For two weeks now I’ve been trying my hardest to limit my movements outside the tiny (yet very comfy) flat I currently call home; a sheltered eerie perched above the Frinton High Street. I have watched from above the queues of Boots customers lining the footpath below my bedroom window, waiting patiently 2 meters apart to be granted permission to access medical supplies. I’ve queued outside Lidl with others; patiently waiting for permission to enter to collect the necessities, taking no more than I need in order that others might have what is necessary for them. I have limited my teaching to online tuition; patiently waiting mid maths lesson whilst students loll in their beds, pointing their device’s camera up their nose or down their throat just to see what it looks like. I have curtailed my exercise outside the flat to one run along the sea front each afternoon; swerving in unison with fellow walkers and runners as we attempt to maintain an appropriate semblance of social distance. I know I am not alone in this; so many of us are sacrificing things we value so that we might do our bit to stay at home, protect the NHS and save lives.
Yet, each afternoon this week I have been surprised to find people down at their beach huts. Not hordes. Just one person or couple each day. Not conducting essential work. Not just stoping by to check the locks whilst they conduct their one bit of out of home daily physical activity. They had the chairs out, a side table ladened with contents from the drinks cabinet, the dog dozing in the sun by their side. I get it – the weather is perfect for a sunset aperitif, the vast tide-swept beach here is beautiful, the company and easy following conversation of a lover at ones side are all things we long to be able to experience at the best of times – even more so in the midst of a global pandemic where, as a result of their denial, the desire for the simple pleasures of life have been turned up to 11.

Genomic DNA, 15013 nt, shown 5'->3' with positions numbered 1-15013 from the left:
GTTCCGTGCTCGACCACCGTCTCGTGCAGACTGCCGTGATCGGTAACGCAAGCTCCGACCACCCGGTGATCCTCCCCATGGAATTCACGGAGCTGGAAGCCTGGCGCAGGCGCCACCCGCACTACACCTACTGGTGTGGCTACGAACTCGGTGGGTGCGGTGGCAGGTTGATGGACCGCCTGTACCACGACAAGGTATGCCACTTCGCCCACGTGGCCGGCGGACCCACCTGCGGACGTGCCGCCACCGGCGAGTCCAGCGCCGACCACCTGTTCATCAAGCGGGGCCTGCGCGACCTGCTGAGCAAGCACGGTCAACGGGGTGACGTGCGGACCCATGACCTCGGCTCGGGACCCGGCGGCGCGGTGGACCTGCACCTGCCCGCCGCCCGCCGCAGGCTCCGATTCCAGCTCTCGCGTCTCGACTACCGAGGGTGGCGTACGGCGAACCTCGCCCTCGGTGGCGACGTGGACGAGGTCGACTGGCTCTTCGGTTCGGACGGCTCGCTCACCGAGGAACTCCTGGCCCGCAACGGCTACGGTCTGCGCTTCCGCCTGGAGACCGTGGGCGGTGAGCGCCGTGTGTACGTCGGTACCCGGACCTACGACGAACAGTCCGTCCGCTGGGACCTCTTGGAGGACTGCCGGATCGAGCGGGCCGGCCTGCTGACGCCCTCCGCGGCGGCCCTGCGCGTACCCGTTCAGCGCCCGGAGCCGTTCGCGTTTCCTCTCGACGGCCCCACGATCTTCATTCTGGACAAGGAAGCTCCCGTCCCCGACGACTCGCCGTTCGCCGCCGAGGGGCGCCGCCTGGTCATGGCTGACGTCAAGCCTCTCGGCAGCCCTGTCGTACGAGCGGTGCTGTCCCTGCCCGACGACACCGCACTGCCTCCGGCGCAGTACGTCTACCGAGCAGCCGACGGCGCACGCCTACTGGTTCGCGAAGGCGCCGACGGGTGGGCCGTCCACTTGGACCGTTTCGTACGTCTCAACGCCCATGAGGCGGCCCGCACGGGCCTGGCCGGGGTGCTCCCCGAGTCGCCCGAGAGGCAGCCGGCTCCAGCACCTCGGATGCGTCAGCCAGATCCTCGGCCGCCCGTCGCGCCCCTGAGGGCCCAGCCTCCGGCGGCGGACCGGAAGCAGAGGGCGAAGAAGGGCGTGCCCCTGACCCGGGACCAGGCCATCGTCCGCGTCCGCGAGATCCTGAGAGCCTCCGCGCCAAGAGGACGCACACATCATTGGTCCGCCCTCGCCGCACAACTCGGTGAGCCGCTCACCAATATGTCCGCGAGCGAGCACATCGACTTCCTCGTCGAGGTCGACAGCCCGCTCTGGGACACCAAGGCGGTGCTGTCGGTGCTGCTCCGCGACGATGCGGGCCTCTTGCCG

I mulled over my feelings of disappointment, judgement, self-satisfaction; self-righteous anger rising all the greater as I pounded along the sea front with a little more vigour than usual.
In his Times column yesterday, Matthew Parris argued cogently for different language to be used in the public discourse around the government’s pandemic advice. He urged ministers to be honest and concede that what we are experiencing is way short of quarantine, instead suggesting they speak of planting a windbreak: the wind will still blow through but not so hard. Pondering this more forgiving metaphor helped ease my rising, unseemly, self-righteousness anger.
The sad thing is those beach-hut owners I’ve run past are in the categories that are of higher risk to succumbing to this silent killer. The gaps in the wind break that their actions are creating may well mean they are the ones whom it will not be able to protect.